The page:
May pays tribute to Amber Rudd on first Commons appearance since resignation

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Prime Minister Theresa May thanked Amber Rudd for her “valuable work” as the former home secretary appeared in the Commons for the first time since her resignation over the Windrush scandal.

Ms Rudd received prolonged cheers from Tory MPs as she rose from the backbenches to speak during Prime Minister’s Questions.

The former Cabinet minister praised her successor, Sajid Javid, and paid tribute to the emergency services.

“Could I add that the UK threat level remains at severe; last year we had five terrorist attacks that got through and 36 innocent people that were killed.

“Could I invite the Prime Minister to share with me our admiration for the extraordinary work and bravery that is done by counter-terrorism police and our emergency services and our security services, which I know we are all grateful for.”

Mrs May responded: “Can I first of all say to her that I’m pleased to be able to have this opportunity to pay tribute to her and the work that she did as home secretary.

“She did valuable work across all elements of the Home Office, including issues like modern slavery and domestic violence.

“The work she did with the internet companies in terms of keeping people safe on the internet was ground-breaking.”

She added: “Can I also share with her the support and admiration for the work that all in our emergency services, in our police, in our counter-terrorism police and in our security and intelligence agencies, do to keep us safe.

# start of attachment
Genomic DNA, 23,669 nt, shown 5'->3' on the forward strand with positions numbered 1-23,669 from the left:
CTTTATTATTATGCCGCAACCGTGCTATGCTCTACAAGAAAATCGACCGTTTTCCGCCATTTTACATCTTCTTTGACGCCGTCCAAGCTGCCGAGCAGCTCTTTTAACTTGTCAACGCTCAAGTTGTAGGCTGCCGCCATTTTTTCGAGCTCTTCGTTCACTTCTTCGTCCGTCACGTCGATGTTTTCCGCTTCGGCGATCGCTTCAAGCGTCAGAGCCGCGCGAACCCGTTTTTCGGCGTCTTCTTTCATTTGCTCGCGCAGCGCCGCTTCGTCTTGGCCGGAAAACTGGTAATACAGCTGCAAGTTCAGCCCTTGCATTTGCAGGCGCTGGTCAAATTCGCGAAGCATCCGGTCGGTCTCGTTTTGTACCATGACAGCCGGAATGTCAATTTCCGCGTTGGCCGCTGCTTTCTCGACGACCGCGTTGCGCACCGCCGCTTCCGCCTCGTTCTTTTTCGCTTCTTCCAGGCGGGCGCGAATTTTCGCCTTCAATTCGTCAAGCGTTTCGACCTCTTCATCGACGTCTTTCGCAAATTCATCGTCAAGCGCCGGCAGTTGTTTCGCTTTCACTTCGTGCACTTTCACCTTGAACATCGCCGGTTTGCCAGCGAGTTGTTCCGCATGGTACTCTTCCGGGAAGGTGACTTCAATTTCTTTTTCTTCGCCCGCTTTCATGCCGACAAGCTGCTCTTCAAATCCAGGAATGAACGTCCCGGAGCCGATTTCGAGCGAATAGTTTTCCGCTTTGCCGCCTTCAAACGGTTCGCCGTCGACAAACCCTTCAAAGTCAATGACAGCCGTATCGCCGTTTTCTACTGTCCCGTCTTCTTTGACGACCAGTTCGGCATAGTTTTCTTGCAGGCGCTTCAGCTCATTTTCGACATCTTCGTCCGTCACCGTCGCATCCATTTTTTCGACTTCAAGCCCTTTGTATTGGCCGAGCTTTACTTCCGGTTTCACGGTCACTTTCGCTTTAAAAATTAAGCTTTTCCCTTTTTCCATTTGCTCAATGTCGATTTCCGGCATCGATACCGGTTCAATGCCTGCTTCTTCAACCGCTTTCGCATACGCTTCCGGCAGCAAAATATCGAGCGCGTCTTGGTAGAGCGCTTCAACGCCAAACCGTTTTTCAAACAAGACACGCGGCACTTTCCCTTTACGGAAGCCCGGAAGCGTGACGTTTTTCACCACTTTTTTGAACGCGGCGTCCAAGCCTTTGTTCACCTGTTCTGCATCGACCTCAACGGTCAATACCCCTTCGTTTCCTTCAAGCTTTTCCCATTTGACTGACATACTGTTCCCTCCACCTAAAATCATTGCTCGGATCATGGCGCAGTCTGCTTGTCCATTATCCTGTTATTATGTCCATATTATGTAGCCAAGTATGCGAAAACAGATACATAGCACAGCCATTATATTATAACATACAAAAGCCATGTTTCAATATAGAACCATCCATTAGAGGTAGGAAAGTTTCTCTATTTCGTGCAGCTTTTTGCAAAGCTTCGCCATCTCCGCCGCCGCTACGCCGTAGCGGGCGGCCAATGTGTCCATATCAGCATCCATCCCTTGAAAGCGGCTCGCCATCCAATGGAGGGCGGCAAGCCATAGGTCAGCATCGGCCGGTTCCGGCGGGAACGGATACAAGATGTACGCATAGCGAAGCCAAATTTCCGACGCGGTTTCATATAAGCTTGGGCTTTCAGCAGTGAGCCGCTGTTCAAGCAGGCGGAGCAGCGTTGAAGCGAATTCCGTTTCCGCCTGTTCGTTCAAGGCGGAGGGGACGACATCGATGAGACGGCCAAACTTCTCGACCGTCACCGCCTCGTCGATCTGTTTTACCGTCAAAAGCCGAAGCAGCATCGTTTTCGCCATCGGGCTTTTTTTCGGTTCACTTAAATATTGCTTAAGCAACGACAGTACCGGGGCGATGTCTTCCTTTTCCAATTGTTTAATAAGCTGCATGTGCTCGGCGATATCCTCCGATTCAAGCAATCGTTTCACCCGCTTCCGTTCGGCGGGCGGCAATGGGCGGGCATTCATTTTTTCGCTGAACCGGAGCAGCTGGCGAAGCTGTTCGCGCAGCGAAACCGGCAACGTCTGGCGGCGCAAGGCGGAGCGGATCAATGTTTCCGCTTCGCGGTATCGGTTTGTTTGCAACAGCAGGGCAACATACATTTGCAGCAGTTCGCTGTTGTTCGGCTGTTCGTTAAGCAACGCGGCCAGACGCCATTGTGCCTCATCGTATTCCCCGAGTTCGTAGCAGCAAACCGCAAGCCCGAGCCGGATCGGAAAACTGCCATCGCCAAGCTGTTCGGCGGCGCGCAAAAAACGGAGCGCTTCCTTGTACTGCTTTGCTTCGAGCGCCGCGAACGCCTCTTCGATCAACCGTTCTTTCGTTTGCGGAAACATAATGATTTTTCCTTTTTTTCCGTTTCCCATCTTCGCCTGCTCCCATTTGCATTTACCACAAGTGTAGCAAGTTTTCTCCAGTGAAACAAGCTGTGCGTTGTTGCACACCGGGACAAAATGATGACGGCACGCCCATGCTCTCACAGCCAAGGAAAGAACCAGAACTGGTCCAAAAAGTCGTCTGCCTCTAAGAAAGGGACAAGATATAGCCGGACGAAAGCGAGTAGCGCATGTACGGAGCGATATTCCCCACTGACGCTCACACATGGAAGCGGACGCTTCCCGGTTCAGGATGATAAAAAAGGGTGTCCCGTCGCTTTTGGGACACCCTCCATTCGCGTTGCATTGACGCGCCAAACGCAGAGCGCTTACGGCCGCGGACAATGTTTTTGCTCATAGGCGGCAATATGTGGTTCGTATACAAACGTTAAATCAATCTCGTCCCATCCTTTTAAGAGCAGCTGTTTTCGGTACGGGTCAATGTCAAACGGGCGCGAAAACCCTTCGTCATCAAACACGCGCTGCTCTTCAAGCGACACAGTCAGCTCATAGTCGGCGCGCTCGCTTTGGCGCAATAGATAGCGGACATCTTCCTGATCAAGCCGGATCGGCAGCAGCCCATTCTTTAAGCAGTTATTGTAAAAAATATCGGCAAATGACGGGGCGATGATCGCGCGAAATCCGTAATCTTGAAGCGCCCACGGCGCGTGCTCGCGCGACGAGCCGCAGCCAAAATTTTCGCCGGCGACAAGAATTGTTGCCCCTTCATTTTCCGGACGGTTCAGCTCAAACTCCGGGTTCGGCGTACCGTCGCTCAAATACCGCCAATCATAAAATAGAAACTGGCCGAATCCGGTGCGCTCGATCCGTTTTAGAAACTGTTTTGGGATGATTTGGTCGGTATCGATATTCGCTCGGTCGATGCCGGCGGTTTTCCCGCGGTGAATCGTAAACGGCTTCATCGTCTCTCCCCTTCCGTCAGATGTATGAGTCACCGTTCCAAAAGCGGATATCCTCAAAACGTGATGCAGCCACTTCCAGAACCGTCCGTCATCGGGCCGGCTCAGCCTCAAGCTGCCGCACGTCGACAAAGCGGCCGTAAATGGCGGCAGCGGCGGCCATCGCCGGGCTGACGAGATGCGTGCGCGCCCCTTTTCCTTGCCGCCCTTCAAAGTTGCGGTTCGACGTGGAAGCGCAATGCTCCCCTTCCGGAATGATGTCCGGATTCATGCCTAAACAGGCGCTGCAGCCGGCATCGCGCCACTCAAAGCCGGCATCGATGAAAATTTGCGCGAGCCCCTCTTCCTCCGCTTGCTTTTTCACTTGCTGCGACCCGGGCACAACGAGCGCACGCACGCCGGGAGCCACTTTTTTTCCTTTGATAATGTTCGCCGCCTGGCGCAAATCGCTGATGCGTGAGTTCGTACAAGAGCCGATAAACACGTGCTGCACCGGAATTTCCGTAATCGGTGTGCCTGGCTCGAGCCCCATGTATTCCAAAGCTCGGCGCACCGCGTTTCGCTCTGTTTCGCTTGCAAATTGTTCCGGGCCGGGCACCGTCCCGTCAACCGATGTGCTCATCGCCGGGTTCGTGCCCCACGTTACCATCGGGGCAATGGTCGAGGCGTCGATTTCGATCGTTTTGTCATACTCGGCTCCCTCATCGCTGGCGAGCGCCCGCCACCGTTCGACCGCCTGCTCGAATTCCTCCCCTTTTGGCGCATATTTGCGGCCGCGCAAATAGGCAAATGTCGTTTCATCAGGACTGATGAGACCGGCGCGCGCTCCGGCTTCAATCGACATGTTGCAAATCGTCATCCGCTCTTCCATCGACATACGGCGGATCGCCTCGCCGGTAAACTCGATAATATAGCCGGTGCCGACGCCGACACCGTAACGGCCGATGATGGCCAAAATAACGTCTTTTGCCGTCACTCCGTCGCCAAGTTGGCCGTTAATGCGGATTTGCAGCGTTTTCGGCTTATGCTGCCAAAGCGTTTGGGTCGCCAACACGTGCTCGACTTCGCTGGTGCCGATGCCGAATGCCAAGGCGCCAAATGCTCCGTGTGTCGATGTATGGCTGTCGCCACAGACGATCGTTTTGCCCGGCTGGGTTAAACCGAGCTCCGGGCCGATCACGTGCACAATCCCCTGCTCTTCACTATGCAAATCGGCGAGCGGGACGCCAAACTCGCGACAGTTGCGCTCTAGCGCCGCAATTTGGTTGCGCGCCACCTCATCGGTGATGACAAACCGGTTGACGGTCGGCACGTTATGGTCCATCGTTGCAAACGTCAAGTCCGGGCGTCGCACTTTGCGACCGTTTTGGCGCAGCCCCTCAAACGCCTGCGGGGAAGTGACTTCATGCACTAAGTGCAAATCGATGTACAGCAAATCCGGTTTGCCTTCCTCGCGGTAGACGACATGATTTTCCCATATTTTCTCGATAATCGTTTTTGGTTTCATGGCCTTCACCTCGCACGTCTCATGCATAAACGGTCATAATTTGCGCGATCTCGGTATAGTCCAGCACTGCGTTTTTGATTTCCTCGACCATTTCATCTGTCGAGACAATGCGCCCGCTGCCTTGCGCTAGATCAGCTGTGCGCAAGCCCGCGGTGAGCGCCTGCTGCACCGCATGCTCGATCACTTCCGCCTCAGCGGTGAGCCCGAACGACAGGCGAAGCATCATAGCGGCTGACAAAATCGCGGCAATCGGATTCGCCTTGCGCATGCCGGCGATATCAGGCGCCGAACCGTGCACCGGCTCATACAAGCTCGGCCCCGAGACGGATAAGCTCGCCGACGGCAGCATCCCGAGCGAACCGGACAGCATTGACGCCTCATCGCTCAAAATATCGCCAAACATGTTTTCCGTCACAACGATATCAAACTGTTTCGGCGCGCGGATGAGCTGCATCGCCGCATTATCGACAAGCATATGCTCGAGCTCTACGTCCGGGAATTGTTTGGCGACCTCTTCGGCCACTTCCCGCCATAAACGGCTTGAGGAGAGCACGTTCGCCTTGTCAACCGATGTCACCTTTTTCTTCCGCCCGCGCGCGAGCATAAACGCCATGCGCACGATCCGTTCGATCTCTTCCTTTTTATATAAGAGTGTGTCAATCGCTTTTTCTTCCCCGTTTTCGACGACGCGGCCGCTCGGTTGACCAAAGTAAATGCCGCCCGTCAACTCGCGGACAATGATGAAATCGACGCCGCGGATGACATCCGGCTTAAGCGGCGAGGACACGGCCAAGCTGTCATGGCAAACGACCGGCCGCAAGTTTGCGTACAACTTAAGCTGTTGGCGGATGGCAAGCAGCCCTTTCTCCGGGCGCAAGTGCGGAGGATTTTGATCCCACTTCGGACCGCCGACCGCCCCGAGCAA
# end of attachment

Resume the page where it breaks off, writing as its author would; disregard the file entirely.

“I also commend her for the work that she did following the terrorist attacks last year, to set in train action to ensure that we continue to make sure that those services get the support they need to be able to continue to keep us safe.”

Ms Rudd is the fourth person forced to resign from the Cabinet in the last six months, following Sir Michael Fallon, Priti Patel and Damian Green.

In her resignation letter, Ms Rudd said she “inadvertently misled” MPs over targets for removing illegal immigrants.

She said she took “full responsibility” for the fact that she was not aware of “information provided to (her) office which makes mention of targets”.

In response, Mrs May said she believed Ms Rudd had given her evidence to the Commons “in good faith” but that she understood her decision to resign and take “responsibility for inadvertently misleading the Home Affairs Select Committee”.

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